MacArthur’s mom told him he had to be great like his dad or Robert E. Lee, and she made sure he stayed focused by living on campus near him. The semi-weird strategy worked in that he was number one in his class by far. His performance record was only bested in history by two other cadets, one from the Class of 1884 and Robert E. Lee himself.

4. He puked on the White House steps

The fascinating history behind the US President’s nuclear football
MacArthur riding between President Roosevelt and Adm. Chester Nimitz.

During a heated defense budget discussion with FDR in 1934, MacArthur lost his temper and told the Commander-in-chief that “when we lost the next war, and an American boy, lying in the mud with an enemy bayonet through his belly and an enemy foot on his dying throat, spat out his last curse, I wanted the name not to be MacArthur, but Roosevelt.” He tried to resign on the spot but Roosevelt refused it. MacArthur was so physically upset by the exchange that he threw up on the White House steps on the way out.

5. He wanted to be president

The fascinating history behind the US President’s nuclear football

Although he was still on active duty in 1944 he was drafted by a wing of the Republican Party to run against FDR. He even won the Illinois Primary before the party went with Dewey. He tried again in ’48 but quit after getting crushed in the Wisconsin Primary. His last attempt was in ’52 but the Republicans bypassed him for a less controversial (and more likeable) war hero, Dwight D. Eisenhower.

6. He didn’t return to the United States for six years after World War II

The fascinating history behind the US President’s nuclear football

Because he was in charge of ensuring post-war Japan didn’t fall into chaos (and became a democracy) and then in command of the Korean War effort, MacArthur didn’t return to the U.S. between 1945 and 1951.

7. He got a ticker tape parade in NYC after he was fired by Truman

The fascinating history behind the US President’s nuclear football

MacArthur was defiant in carrying out President Truman’s plan to end the Korean War, and the general carried out a campaign in Congress to authorize the complete takeover of North Korea. Truman was convinced that would result in World War III, and when MacArthur refused to back down the President had no choice but to remove him from command. Although disgraced, MacArthur was so popular he was treated like a hero on his way out, including having a ticker tape parade thrown in his honor down the streets of Manhattan.

8. He designed his signature look

The fascinating history behind the US President’s nuclear football
(AP Photo/File)

His cover, shades, and corncob pipe were all part of a look MacArthur cultivated himself. The pipe company, Missouri Meerschaum, continues to craft replicas of the general’s customized pipe, and Ray-Ban named a sunglass line after him in 1987.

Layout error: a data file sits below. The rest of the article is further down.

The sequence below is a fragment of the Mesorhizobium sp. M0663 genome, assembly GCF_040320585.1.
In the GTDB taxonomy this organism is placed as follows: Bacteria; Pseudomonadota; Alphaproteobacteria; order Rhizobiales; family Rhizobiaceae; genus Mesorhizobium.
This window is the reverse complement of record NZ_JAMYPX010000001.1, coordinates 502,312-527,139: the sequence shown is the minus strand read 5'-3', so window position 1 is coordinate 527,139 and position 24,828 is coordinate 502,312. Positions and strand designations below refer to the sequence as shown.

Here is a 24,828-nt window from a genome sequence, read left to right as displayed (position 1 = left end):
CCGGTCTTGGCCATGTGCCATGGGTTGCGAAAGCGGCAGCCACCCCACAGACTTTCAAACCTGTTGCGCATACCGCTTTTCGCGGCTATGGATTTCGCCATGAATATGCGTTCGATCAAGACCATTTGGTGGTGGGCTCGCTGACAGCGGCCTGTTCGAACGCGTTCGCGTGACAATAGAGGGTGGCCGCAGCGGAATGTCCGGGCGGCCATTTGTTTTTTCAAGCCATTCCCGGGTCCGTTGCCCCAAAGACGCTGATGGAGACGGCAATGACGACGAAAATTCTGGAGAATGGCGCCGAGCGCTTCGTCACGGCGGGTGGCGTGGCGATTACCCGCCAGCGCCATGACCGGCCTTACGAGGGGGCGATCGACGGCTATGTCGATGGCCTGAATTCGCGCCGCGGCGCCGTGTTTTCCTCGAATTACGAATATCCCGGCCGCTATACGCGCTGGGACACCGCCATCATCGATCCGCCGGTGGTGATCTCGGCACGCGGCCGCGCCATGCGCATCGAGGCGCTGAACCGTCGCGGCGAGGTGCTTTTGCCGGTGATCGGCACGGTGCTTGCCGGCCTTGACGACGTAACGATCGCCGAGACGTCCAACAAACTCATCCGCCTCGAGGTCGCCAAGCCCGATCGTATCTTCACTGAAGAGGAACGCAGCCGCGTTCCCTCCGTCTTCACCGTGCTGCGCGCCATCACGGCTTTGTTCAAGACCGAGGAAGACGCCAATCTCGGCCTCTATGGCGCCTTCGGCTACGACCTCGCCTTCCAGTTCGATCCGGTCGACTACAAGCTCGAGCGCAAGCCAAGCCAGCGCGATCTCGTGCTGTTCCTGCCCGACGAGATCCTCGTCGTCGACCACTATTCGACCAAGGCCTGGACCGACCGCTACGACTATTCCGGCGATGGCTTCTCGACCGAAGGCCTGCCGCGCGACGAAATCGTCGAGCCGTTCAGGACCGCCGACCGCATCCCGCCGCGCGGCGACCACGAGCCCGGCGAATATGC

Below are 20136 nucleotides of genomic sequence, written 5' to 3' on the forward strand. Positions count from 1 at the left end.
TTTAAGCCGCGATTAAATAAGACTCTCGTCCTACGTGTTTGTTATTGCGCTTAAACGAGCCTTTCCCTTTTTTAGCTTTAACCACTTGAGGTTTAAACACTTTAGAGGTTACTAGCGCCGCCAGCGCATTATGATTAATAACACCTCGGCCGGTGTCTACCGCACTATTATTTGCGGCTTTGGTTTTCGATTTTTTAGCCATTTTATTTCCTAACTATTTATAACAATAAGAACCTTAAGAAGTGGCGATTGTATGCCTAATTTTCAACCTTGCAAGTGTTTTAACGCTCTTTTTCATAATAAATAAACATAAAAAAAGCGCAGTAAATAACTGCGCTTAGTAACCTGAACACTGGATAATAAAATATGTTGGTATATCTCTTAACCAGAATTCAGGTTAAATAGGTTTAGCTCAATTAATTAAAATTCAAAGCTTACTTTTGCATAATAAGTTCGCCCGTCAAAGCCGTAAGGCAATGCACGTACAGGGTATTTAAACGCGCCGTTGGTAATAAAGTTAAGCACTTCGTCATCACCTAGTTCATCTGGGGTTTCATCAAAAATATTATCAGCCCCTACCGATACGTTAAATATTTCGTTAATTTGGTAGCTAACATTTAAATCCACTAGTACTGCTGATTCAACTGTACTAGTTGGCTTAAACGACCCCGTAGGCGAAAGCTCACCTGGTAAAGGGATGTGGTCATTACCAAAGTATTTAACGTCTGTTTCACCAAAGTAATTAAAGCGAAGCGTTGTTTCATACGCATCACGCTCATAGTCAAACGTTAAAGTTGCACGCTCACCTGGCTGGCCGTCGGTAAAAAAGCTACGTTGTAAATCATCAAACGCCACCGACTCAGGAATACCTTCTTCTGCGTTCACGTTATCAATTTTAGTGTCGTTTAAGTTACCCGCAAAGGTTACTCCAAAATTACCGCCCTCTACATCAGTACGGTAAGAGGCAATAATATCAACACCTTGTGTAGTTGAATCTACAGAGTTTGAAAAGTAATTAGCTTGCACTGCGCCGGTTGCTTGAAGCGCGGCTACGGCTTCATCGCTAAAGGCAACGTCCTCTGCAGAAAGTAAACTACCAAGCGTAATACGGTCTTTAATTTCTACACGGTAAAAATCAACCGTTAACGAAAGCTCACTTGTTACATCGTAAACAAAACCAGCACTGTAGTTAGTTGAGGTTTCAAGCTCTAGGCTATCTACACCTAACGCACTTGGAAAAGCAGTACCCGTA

MIGHTY HISTORY

These strange WWII forts are eerily abandoned today

Naval fortifications aren’t unusual in themselves. Land-based coastal artillery and forts to block enemy landings and bombardments have existed for centuries. In England, dozens still exist from the Napoleonic Wars and before, although they are now put to more peaceful uses. During World War II, British engineer Guy Maunsell gave this old idea a makeover. His forts were designed to destroy incoming enemy aircraft and, contrary to standard practice, they’d be sited out at sea. At a time of limited resources and unprecedented demand, the Maunsell sea forts could have been regarded as expensive white elephants of doubtful military value. They soon proved their worth.


Also read: How Marines get an official history lesson on Iwo Jima

The location of the forts was unusual: the Thames Estuary to protect London and the Mersey Estuary, guarding the vital convoy port of Liverpool. Unusual, perhaps, but entirely sound. Liverpool received countless convoys delivering the goods that Britain needed and that Roosevelt’s “great arsenal of democracy” could provide. Because of its location, Liverpool was quite vulnerable to bombers flying across England, then turning and attacking from the West. The Thames Estuary forts were directly on the Luftwaffe’s flight path to bomb London and industrial centers like the city of Birmingham.

Maunsell designed two types of fort, which would be built on the coast and moved, virtually intact, to carefully chosen spots guaranteed to provide maximum protection. Innovative in concept and design, they were also heavily armed. Searchlights, heavy 3.75-inch quick-firing guns, and Bofors 40mm cannon initially gave Luftwaffe crews a nasty surprise, as they were located in the water, where no guns were expected. The Thames Estuary forts proved particularly effective.

The fascinating history behind the US President’s nuclear football
The Thames forts